They stopped in a roadside park north of town, made sandwiches from the cooler, and sat for a while beneath the pencil-straight pines. The afternoon had grown warm at the road’s edge, heat rising from the roadway and preventing cooler air from escaping the evergreens. Ginger took Warwoman for a walk through the trees. Banks opened one door of the pickup, stretched the length of the seat, and slept.

He woke nearly two hours later, face moist with sweat. His nose itched. He slapped at the itch. Finally, he opened his eyes. Ginger hovered inches above him, grinning. She drew back the feather she’d held to his nose and then arced it toward him again.

“Don’t,” he said.

She giggled, touched the feather to his nose. He grabbed at it, missed.

Then he rubbed his eyes and looked to his watch. Three-thirty. He wriggled from the truck, stood, scratched, removed the hunting jacket, stuffed it behind the seat.

“We went down the mountainside, Banks,” said Ginger. “We saw a raccoon and a hawk, didn’t we, girl?”

Warwoman barked her agreement.

Banks peered past them to the precipitous slope and its tangle of underbrush.

“It was fun,” said Ginger, “but I had to pick ticks off Warwoman.”

She smiled and turned shyly away as he scrutinized her. She now wore about her neck a garland of weeds and mountain flowers. Banks inspected it. It had been woven carefully and precisely. She looked up, hands clasped primly at her waist. Her dark eyes gleamed. She seemed different somehow; more like a Native American, he thought. Her hair hung loose, cascading over her shoulders. She’d tucked a feather into her hair along the crown of her head. She’d removed her denim jacket, had tied it about her hips, the white of her tee shirt a stark contrast to the bronze of her arms and face.

Since he’d met her, she’d displayed moments of anxiety, even fear, alternated with a child-like playfulness and contentment. During her quiet moments, she’d often seemed preoccupied, brooding, perhaps over lost memory. Now, whatever had been hovering about her appeared to have dissipated. She smiled, as much a part of the quiet stateliness of the place as the pines and mountains and underbrush.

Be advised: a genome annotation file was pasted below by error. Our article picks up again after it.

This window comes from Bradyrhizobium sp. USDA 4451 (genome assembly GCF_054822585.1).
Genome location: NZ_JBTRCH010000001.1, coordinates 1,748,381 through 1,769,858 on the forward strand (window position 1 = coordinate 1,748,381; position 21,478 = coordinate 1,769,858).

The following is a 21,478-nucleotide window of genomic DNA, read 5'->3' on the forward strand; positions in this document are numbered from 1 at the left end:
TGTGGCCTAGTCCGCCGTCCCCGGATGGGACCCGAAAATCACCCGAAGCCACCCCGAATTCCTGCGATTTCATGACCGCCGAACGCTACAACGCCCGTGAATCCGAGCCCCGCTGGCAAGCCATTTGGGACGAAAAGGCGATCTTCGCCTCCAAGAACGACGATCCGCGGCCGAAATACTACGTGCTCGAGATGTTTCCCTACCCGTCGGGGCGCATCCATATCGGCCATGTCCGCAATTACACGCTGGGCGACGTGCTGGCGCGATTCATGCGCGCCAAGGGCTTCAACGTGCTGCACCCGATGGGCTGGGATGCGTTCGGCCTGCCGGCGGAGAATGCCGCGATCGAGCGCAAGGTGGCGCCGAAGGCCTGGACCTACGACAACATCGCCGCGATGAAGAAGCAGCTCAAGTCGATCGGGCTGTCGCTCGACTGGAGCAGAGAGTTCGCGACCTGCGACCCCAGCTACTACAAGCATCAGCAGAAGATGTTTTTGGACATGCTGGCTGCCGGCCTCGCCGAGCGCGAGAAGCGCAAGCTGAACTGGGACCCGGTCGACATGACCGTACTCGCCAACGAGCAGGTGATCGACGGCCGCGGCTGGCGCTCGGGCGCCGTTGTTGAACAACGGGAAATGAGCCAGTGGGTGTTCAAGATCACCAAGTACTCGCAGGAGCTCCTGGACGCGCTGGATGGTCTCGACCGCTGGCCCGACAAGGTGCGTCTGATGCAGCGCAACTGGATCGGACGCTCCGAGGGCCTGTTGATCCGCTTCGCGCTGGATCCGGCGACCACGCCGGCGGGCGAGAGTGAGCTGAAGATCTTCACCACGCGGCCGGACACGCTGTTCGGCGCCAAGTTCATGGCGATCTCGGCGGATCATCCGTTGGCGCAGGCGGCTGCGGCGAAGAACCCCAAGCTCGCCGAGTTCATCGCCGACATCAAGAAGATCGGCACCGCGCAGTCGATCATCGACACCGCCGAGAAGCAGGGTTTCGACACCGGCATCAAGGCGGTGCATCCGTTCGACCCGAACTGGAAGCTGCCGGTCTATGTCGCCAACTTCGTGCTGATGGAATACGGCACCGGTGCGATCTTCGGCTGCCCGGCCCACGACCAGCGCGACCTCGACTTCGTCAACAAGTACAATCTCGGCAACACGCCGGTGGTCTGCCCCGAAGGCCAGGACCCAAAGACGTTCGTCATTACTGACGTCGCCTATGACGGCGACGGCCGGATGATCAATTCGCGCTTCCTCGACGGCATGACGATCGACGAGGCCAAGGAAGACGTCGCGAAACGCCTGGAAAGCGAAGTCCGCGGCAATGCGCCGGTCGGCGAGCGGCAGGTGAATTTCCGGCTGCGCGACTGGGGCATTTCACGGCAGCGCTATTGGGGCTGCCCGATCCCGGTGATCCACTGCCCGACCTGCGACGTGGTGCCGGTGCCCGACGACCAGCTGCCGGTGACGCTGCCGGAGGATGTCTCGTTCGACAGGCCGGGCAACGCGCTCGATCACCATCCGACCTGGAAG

“Come on,” said Banks. He climbed into the cab and started the engine.

“Can’t we have a snack first?”

“We’re going to stop for the day soon,” said Banks. “Get in.”

Ginger and Warwoman climbed into the truck, the dog in Ginger’s lap. Warwoman shoved her way to Ginger’s window, tongue hanging, wind ruffling her fur. They crossed the Tennessee line, and less than an hour later neared Fayetteville. They stopped at a vacant roadside saloon and took turns urinating behind the building.

A faucet topped a piece of pipe next to the long, clapboard-clad building. Banks turned it on. Brown water sputtered from it. Then the coffee-colored fluid paled to a clear stream. Light caught its surge, jeweled droplets spewing into the gravel. He took off his boots and shirt and washed. Then he filled a rusty bucket he’d found nearby and carried it to the building’s rear for Ginger. While he and Warwoman played in the parking lot, Ginger stripped and bathed.

He set the Coleman stove on the truck’s tailgate, opened a can of collard greens and another of pinto beans, and warmed them. Then he fried three large slabs of ham in a skillet. Ginger spooned the vegetables and meat onto two steel plates and added slices of wheat bread from the loaf she’d stowed in the cooler. Banks cut up the remaining piece of ham and kneaded it into a mixture of beans and bread for Warwoman.

By the time they’d finished eating, the sun had slouched its way to the western horizon. Ginger sat on the hood of the truck and clapped as the sun’s red and yellow arc dimmed and then swooned into dusk. Banks leaned against the pickup hood, peered to the west, and waved his goodbyes to the day.

Caught up in the sunset, they failed to notice an approaching car until it had stopped and the driver had slammed the door. Banks seized Ginger’s hand, turned. A police car – FAYETTEVILLE POLICE stenciled on its front door.

The policeman eyed Ginger, then Banks. “You folks planning to spend the night here?”

“Hadn’t given it much thought yet,” said Banks. “Might want to, though.”

“Where you from?”

“North Georgia. From the mountains. We’re on vacation, camping out.”

“Your mountains as pretty as these?” The policeman waved a hand toward the dimming horizon.

“Yep,” said Banks.

“I love it,” the policeman said. “Wouldn’t live anywhere else.”

“I can see why,” said Banks.

“Y’all pull off to the other side of the building, into the trees, and you’ll be out of sight. Nobody’ll bother you there.”

Banks nodded a thank you, and the police car crept onto the road toward town.

Ginger let out a cry and hugged Banks to her.